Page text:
Why Steel

Construction Costs

Structural Steel is the Cost Leader

Choosing structural steel for your next project will help reduce its overall cost and enhance its value. For many projects, the cost of a steel frame is lower than the cost of competing systems. Not only that, but it can also provide other economic benefits, such as:

  • Lower foundation costs since structural steel has a higher strength-to-weight ratio than other materials;
  • General condition savings since steel framing can be constructed faster, thus reducing labor hours;
  • Increased revenue from early occupancy thanks to faster construction; and
  • Future cost savings if and when a project will be modified or expanded, since steel framing systems are highly adaptable.

You can achieve further savings on a steel project by getting a steel fabricator involved early in the design phase. Most of the steel package's cost comes from fabrication and erection (often 70% or more; see Figure 1 below), and a knowledgeable, experienced fabricator can provide tips and advice on how to design and fabricate steel members and assemblies as efficiently as possible--e.g., eliminating doubler and stiffener plates in favor of heavier members or reducing the number of pieces to be fabricated in favor of different member sizes.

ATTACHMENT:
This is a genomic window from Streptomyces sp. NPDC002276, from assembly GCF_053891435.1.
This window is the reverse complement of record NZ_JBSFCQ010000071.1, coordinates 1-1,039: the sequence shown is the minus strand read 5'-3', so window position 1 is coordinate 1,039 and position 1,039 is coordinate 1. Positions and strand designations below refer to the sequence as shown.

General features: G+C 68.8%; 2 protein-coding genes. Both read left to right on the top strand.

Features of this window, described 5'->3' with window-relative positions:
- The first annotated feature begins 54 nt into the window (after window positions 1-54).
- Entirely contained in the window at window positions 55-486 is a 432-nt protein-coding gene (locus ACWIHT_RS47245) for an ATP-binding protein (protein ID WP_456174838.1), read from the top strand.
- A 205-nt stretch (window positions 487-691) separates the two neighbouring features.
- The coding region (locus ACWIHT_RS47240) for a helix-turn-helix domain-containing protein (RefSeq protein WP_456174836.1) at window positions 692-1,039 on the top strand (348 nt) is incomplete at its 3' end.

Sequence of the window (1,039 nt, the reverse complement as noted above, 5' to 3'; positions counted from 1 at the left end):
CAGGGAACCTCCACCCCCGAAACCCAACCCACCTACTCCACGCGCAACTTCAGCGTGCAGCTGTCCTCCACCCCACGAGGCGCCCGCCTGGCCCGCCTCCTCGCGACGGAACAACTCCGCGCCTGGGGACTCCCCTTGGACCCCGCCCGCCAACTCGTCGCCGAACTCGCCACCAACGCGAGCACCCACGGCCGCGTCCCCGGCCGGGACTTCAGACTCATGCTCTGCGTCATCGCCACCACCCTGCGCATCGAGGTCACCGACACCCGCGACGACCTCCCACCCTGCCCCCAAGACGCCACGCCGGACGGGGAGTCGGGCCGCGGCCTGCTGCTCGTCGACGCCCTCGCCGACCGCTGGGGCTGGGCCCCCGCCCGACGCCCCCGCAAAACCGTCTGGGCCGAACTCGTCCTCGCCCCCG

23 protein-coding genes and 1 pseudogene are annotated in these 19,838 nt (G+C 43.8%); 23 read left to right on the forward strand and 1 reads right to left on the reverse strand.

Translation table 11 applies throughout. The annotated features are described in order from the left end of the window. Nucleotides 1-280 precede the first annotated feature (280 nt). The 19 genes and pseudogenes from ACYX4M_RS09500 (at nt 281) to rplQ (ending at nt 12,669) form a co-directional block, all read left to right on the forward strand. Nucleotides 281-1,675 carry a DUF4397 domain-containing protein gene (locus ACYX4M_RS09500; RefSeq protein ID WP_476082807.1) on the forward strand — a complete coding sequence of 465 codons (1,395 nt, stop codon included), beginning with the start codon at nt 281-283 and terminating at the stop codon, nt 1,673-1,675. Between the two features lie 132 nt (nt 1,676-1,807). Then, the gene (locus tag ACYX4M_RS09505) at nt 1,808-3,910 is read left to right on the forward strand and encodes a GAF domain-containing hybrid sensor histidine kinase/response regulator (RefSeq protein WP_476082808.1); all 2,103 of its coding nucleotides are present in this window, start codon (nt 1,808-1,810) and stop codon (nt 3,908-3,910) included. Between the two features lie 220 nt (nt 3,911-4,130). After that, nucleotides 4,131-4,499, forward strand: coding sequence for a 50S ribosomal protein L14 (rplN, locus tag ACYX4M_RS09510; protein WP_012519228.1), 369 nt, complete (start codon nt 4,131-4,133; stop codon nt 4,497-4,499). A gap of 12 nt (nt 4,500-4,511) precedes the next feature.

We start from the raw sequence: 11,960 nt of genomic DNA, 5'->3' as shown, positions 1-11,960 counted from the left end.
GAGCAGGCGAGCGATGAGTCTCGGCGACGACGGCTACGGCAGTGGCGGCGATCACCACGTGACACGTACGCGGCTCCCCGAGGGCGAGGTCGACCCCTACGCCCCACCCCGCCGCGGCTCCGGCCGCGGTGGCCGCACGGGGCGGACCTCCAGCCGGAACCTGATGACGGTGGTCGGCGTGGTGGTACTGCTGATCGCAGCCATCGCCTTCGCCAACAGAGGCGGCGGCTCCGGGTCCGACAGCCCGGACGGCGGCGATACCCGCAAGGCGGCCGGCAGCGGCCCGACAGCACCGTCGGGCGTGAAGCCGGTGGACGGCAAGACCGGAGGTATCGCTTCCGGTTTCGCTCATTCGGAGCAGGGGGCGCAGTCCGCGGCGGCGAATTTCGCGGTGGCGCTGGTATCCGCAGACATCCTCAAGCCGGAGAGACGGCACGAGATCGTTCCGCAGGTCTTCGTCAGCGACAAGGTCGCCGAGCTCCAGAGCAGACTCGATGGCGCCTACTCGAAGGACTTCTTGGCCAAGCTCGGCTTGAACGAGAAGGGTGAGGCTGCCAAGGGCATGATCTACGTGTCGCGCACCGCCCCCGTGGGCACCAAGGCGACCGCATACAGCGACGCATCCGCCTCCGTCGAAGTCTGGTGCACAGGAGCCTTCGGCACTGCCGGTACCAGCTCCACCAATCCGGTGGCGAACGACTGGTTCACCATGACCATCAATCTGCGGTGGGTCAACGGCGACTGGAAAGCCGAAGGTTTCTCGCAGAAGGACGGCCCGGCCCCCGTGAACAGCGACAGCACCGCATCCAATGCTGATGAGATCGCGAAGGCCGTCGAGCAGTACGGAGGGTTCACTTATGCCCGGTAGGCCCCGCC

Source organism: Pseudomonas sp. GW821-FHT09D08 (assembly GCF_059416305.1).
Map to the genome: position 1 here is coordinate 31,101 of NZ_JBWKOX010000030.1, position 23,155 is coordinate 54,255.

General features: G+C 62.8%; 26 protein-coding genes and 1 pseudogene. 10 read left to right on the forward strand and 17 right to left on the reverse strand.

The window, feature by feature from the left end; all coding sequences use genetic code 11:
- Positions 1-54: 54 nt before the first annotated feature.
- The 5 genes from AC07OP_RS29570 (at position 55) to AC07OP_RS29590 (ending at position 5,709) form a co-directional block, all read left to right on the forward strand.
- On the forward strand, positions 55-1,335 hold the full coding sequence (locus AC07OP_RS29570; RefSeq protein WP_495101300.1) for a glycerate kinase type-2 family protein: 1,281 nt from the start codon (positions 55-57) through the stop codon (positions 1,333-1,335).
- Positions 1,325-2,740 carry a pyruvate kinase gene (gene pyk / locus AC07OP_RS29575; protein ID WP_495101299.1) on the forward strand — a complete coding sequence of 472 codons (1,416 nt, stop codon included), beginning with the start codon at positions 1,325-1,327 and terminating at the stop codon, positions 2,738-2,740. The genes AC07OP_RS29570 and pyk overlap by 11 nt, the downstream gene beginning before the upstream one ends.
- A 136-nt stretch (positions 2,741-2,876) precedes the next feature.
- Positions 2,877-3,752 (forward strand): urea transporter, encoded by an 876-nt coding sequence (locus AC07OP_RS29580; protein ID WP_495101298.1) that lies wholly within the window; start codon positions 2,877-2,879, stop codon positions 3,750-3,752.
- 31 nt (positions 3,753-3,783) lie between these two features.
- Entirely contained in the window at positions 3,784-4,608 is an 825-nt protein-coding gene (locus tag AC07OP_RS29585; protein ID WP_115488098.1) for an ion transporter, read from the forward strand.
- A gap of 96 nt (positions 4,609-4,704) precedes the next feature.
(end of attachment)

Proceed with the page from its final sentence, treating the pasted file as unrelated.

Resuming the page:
In addition, using BIM (building information modeling) can further reduce the overall cost of a steel building. In fact, studies have shown that this integrated approach can reduce the cost of a steel package by 10% to 20%.

Fluctuation in raw material costs in recent years has made steel even more attractive from an economic standpoint. Since 2012, the cost of ready-mix concrete has increased more than 18% relative to the cost of hot-rolled steel from the mill (see Figure 2 below).

Figure 1

Note: Material cost includes mill base price plus mill extras and delivery to warehouse.Fabrication includes shop drawings and detailing, delivery from warehouse, primer paint and delivery to job site.
Source: RS Means National Average data. 2016, Q3

Figure 2

Note: Structural steel costs are based on published domestic mill prices for typical sections. Ready-mix costs are determined by RSMeans' national average cost for 4,000-psi ready-mix concrete.

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